Human-canine genetic similarities

Research looks at osteosarcoma in dogs and children

Osteosarcoma, a deadly bone cancer, is genetically similar in dogs and human children, according to a study by Tufts University and the Translational Genomics Research Institute (TGen) recently published in Communications Biology. The findings could help advance the treatment of this disease, which hasn't seen a significant medical breakthrough in nearly 30 years.

Osteosarcoma (OS) is rare in children, but common in dogs, making “it a prime candidate for the kind of comparative cancer biology studies that could enhance drug development for both children and our canine friends,” says Dr. Will Hendricks, assistant professor of integrated cancer genomics at TGen.

OS is an aggressive disease and the most common primary bone tumor in dogs and children. Though a relatively rare cancer in humans with less than 1,000 cases each year, OS strikes more than 25,000 dogs annually. The survival time, even with treatment, for most dogs is about one year.

Using multiple molecular-level testing platforms, the researchers sequenced the genomes of 59 dogs, finding that canine OS shares many of the genomic features of human OS, including low mutation rates, structural complexity, altered cellular pathways and unique genetic features of metastatic tumors that spread to other parts of the dog’s body.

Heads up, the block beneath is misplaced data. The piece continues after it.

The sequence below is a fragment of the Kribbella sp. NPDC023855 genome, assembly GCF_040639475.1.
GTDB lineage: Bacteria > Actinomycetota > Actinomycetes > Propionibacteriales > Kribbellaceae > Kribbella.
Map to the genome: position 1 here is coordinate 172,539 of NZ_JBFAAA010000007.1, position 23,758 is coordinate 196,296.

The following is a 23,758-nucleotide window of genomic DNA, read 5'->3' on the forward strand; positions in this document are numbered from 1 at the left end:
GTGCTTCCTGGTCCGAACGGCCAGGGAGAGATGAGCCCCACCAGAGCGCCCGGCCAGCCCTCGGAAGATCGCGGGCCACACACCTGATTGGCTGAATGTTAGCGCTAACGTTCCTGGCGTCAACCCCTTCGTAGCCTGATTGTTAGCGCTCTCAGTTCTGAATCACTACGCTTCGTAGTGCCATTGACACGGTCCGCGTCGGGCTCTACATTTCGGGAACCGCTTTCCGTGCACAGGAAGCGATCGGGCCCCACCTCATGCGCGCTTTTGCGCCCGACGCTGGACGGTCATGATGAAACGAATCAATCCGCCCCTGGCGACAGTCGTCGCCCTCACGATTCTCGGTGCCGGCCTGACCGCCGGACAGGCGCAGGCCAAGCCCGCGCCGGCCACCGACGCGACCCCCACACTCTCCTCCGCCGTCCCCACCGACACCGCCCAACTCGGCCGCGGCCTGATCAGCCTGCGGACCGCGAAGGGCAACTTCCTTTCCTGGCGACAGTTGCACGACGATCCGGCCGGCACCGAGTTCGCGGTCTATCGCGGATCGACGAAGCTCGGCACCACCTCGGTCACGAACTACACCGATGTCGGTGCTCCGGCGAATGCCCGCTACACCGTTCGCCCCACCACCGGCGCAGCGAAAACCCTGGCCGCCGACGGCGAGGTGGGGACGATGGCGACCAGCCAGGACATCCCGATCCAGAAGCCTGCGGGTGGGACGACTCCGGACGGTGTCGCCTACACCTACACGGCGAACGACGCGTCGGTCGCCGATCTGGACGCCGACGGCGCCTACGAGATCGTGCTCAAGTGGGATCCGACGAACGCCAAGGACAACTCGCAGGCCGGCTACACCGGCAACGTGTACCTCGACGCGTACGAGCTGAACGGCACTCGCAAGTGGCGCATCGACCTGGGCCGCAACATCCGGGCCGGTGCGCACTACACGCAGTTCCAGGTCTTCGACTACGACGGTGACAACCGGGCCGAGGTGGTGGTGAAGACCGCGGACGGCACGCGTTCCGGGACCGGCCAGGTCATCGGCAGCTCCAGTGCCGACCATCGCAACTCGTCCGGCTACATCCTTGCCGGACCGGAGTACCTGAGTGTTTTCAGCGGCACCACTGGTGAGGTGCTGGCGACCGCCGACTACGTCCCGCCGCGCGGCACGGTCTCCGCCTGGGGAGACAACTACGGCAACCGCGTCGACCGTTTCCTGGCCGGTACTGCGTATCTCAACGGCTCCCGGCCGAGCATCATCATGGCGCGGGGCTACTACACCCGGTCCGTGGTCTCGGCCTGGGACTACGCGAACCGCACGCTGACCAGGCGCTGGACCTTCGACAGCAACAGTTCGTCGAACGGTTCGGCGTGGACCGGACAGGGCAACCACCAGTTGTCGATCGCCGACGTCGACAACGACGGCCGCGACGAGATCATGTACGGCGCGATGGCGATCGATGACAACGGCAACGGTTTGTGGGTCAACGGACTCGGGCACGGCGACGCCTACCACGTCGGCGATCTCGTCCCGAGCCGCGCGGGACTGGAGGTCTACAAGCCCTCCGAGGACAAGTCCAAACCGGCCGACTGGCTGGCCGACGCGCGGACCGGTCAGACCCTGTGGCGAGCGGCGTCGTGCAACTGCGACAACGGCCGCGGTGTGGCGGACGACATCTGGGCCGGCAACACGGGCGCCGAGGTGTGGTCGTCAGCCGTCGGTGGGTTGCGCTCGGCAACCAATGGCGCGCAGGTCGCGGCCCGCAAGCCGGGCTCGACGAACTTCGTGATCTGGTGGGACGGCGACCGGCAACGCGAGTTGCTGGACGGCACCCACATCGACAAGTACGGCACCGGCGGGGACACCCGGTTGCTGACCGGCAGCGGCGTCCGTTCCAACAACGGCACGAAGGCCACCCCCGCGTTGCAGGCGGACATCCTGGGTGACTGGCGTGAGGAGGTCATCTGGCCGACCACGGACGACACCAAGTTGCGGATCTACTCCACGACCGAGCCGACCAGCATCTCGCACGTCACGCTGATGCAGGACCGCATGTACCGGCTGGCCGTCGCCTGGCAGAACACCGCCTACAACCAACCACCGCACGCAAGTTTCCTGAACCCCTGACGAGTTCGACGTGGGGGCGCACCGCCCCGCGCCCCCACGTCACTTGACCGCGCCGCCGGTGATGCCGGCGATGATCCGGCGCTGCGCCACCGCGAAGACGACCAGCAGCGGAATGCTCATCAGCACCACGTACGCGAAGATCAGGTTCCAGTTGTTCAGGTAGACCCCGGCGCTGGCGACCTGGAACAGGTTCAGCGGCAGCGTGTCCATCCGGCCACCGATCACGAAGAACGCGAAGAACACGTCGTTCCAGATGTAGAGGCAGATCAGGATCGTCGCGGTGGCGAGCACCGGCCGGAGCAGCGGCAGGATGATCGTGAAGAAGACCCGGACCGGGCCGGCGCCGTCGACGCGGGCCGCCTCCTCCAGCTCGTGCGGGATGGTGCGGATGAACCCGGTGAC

The study identified new features of canine OS, including recurrent and potentially cancer-causing mutations in two genes, SETD2 and DMD (the largest known human gene). The study suggests that these findings merit further exploration.

Although surgery and chemotherapy can extend survival, about 30% of pediatric OS patients die from metastatic tumors within five years. The cancer moves much faster in dogs, with more than 90% succumbing to metastatic disease within two years.

“The genetic similarity between dogs and humans provides a unique opportunity and a comparative model that will enable the development of new therapies within a compressed timeline,” says lead author Dr. Heather L. Gardner, now an assistant research professor at the Tufts' Cummings School of Veterinary Medicine.

Dr. Jeffrey Trent, TGen president and research director, and a contributing author, says the comparative oncology approach is vital to the rapid development of new treatments for people and pets that need help today.

“Leveraging the similarities between the human and canine forms of OS adds greatly to our understanding of how this aggressive cancer develops and spreads," he says. "More importantly, it provides an opportunity to develop therapies that make a difference in the lives of children and pets.” 

Gardner, HL, et al. Canine osteosarcoma genome sequencing identifies recurrent mutations in DMD and the histone methyltransferase gene SETD2. Communications Biology, 2019; 2 (1) DOI:10.1038/s42003-019-0487-2. Science Daily.

This article has been reprinted with permission from the Cornell University College of Veterinary Medicine’s DogWatch newsletter, published by Belvoir Media Group. When you become a member of the Riney Canine Health Center, you will receive a free subscription to DogWatch.